54.6% vs 51.3% (P = .53)
      All HF hospitalizations at 24 mo

      35.8% vs 67.9% PPY (P < .001)
      LVEF, Left ventricular ejection fraction; NYHA, New York Heart Association; SMR, functional secondary mitral regurgitation; EROA, effective regurgitant orifice area; RV, regurgitant volume; LVEDV, left ventricular end diastolic volume; LVEDD, left ventricular end diastolic diameter; GDMT, guideline directed medical therapy; PI, principal investigator; CEC, central eligibility committee; MR, mitral regurgitation; HF, heart failure; PPY, patient per year.
      The striking differences in the outcomes of these 2 trials highlight a key fact: SMR is not a 1-size-fits-all entity.

      Surgical Therapy: Still Relevant?

      Despite the prevailing impressions from recent randomized evidence in ischemic SMR, suggesting that patients requiring surgery should be considered for MV replacement instead of repair for improved durability,
      • Acker M.A.
      • Parides M.K.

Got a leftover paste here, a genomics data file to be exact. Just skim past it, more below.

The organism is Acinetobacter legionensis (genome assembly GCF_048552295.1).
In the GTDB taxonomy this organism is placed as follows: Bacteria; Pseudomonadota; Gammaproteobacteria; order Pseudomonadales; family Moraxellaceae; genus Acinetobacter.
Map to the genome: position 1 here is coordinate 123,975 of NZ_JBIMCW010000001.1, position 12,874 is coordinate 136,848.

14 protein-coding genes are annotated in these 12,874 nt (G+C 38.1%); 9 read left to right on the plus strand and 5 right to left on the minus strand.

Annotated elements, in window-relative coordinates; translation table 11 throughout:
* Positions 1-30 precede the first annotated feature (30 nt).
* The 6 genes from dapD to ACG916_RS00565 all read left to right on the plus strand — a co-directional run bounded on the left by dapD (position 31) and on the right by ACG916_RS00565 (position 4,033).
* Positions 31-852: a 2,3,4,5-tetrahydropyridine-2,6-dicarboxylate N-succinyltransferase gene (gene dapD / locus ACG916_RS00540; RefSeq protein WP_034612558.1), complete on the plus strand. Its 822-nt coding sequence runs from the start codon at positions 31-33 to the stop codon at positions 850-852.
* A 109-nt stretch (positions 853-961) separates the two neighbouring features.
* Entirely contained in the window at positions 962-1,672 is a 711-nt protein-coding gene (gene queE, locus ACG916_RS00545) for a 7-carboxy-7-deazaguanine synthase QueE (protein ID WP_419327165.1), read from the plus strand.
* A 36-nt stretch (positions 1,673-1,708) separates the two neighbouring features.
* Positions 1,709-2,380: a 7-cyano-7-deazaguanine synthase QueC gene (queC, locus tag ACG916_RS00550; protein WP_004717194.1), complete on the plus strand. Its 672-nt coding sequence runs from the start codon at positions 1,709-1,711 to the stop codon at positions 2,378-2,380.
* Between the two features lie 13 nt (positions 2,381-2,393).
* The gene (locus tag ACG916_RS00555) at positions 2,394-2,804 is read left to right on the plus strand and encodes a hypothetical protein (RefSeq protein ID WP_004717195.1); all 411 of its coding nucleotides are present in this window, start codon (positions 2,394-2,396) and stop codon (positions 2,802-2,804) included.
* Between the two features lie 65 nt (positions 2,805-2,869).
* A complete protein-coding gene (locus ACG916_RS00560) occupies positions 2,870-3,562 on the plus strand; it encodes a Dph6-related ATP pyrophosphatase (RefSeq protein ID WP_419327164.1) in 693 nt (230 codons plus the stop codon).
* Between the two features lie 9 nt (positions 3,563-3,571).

• Perrault L.P.
      • Moskowitz A.J.
      • Gelijns A.C.
      • Voisine P.
      • et al.
      Mitral-valve repair versus replacement for severe ischemic mitral regurgitation.
      • Goldstein D.
      • Moskowitz A.J.
      • Gelijns A.C.
      • Ailawadi G.
      • Parides M.K.
      • Perrault L.P.
      • et al.
      Two-year outcomes of surgical treatment of severe ischemic mitral regurgitation.
      the most common surgical approach to SMR in the United States is still MV repair, predominantly as a concomitant operation.
      • D'Agostino R.S.
      • Jacobs J.P.
      • Badhwar V.
      • Fernandez F.G.
      • Paone G.
      • Wormuth D.W.
      • et al.
      The Society of Thoracic Surgeons adult cardiac surgery database: 2018 update on outcomes and quality.
      • Gammie J.S.
      • Chikwe J.
      • Badhwar V.
      • Thibault D.P.
      • Vemulapalli S.
      • Thourani V.H.
      • et al.
      Isolated mitral valve surgery: the Society of Thoracic Surgeons adult cardiac surgery database analysis.
      Clinical registry data revealed that in 2016, 2885 patients underwent coronary artery bypass grafting and MV replacement with a 9.5% 30-day operative mortality rate, and 3464 patients underwent coronary artery bypass grafting with concomitant MV repair with a 4.6% mortality.